IMPORANT: DO NOT LET THE BRIDE OR BRIDES MAIDS MAKE YOU WAIT, HAVE A SET TIME FOR THE PICTURES AND IF THEY MISS IT THEY LOSE OUT ON ALL PICTURES. I had 25 mintues to do all bride related pictures it sucked because it was too stressful they had 3 hours to be ready for the pictures and like women they wasted it away talking and with drama and becuase of it they lost out.

Fourth be prepared for everything, lots of memory, lots of batreries, make sure you have a real flash(580EX/550EX and know the ETTL metering and its flaws)

There is more but im tired and I post more later.
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Old Apr 19, 2005, 11:33 AM   #7
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As far as equipment. I have:
Camera's:
  • EOS 20D this will be my main camera. [/*]
    • The 20D have verticle grip and twoBP-511
    [/*]
  • Eos 1V HS (as back up)[/*]
  • Elan 7e [/*]
  • Elan (the original)
[/*]
Flashes:
  • 550 EX[/*]
  • 420EX[/*]
  • Strobo Frame Pro-T Bracket
[/*]
Lenes:
  • 28-135mm 4.5-5.6 IS USM (this is me bread and butter lens) [/*]
    • This will be the lens i'm planning on using during the ceremony b/c it's and outside wedding. (lots of light)[/*]
    • I have 2 of these
    [/*]
  • 50 mm F/1.8[/*]
    • This lens I plan to use during the dance and at night (low Light)
    [/*]
  • 300mm F/4 L IS USM[/*]
  • 20 mm f/2.8 USM
[/*]
Memory:
  • Lexar 2GB (80X) with WA[/*]
  • Kingston 1024 MB [/*]
  • San Disk 64 MB (this is for my old Digital)
[/*]
Image Storage
  • Dell Laptop[/*]
  • Apacer Disc Steno CP-200 portable[/*]
  • CD-R's for the above
[/*]

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Old Apr 19, 2005, 11:37 AM   #8
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Yeah but I've done wedding before this is my first time doing one digitally and this is my first outdoor wedding. The other wedding I've done were with film and inside. I 'm looking for tips specificlly for outside.





eric s wrote:
Quote:
My stance on wedding photography is fairly well known around here. I generally tell people "do not do it" and "run away, as fast as you can". They are very hard to photograph well. And you can ruin your friendship and their wedding with bad pictures.
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Old Apr 19, 2005, 2:39 PM   #9
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Ahhh... ok, you've done them before and have some idea of what you're getting into. That is what we like to hear.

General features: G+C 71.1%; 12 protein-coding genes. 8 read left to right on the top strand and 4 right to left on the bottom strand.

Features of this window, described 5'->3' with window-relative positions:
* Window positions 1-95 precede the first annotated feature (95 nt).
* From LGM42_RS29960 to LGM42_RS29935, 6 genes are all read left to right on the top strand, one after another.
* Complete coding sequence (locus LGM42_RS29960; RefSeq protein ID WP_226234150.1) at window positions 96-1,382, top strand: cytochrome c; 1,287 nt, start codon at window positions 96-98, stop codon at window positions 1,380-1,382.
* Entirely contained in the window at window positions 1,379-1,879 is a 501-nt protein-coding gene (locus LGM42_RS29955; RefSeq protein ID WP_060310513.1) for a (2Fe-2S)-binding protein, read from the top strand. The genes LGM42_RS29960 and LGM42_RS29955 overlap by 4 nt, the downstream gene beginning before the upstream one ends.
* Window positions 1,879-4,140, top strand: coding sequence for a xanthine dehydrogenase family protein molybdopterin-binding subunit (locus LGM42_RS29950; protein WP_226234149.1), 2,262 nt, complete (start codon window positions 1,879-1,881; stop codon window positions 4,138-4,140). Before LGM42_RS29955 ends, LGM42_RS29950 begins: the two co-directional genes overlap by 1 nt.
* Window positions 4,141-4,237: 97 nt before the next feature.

It might be an outdoor wedding, but you should probably pack one faster zoom just in case (it could be cloudy!) I'd suggest the 70-200 f2.8 IS... rent it, it shouldn't be that much. Some times that extra shutter speed saves the day. You don't always have the time to switch lenses to the 300mm f4 (nice lens, though.)

I agree with everything VictorEM83 said and more. Talk to whoever is performing the ceremony and find out what you can and can't do (example, flash use when?)... where you can and can't be.

If you can, go to the dinner and interview the bride and groom and find out who you have to get pictures of. Make a list so you don't forget.

You don't list a tripod. You will probably want one for the set shots. Those are the ones they are more likely to make into larger prints (11x14) so you'll want to make them as sharp as possible.

Learn how to get to the place ahead of time. And scout out where you'll do your set shots.

Never take a break. You never know when, in a instant, the groom will be kneeling to help a his niece with a flower (or some other unscripted amazingly cute moment that wedding albums beg for.) Bring some simple food/candy to chew on to help keep you going.

The FM forum on weddings is very good, but has (at least for me) switched to requiring you sign up to view it. As I recall, its worth it. But it's been awhile since I've looked there.

Hope that helps.

Eric
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Old Apr 19, 2005, 3:17 PM   #10
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Pack your indoor kit in case of rain.

Also the time of day of the wedding can be a killer, a nice sunny mid-day wedding will be harsh for the images. You'll be looking for some shade to do the posed shots.

One of the worstweddings for lighting I did was mid afternoon on a shore front gazebo thing. Without strobes everything either went to silhouette or had blown out backgrounds. And the off-shore "breeze" made sure nothing was stationary.

Peter.